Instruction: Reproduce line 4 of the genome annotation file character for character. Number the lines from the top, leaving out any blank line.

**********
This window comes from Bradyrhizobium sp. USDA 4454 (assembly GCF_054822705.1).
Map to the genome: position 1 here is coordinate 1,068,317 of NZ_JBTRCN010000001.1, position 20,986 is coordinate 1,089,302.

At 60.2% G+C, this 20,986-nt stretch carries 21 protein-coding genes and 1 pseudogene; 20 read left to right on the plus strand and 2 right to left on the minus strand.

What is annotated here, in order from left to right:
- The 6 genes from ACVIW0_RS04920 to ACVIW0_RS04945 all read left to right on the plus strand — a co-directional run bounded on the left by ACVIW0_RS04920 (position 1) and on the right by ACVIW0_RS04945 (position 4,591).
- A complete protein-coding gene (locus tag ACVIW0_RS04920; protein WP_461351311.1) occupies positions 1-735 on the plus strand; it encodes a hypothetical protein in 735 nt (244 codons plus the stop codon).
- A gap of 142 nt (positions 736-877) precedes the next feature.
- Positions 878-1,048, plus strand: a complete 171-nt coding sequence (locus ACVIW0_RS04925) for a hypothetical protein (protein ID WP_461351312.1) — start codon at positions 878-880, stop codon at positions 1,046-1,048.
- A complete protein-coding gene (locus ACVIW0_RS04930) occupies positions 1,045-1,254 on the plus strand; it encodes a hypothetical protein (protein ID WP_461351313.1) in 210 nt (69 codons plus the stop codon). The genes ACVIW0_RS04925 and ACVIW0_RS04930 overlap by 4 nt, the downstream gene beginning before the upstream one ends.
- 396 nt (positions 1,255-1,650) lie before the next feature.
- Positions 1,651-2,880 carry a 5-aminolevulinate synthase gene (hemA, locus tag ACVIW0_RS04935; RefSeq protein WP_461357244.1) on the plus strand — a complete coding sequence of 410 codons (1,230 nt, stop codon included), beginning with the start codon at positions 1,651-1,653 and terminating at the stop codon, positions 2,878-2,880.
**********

What is annotated here, in order from left to right: